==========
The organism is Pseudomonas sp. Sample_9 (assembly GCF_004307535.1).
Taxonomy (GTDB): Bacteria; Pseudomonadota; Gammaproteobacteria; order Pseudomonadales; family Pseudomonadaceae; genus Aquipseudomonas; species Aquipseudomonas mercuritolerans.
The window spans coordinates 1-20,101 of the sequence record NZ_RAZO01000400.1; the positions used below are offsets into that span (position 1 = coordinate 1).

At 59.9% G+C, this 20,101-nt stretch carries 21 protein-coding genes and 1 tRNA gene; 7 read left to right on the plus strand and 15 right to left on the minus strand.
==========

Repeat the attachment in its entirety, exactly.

The organism is Pseudomonas sp. Sample_9 (assembly GCF_004307535.1).
Taxonomy (GTDB): Bacteria; Pseudomonadota; Gammaproteobacteria; order Pseudomonadales; family Pseudomonadaceae; genus Aquipseudomonas; species Aquipseudomonas mercuritolerans.
The window spans coordinates 1-20,101 of the sequence record NZ_RAZO01000400.1; the positions used below are offsets into that span (position 1 = coordinate 1).

At 59.9% G+C, this 20,101-nt stretch carries 21 protein-coding genes and 1 tRNA gene; 7 read left to right on the plus strand and 15 right to left on the minus strand.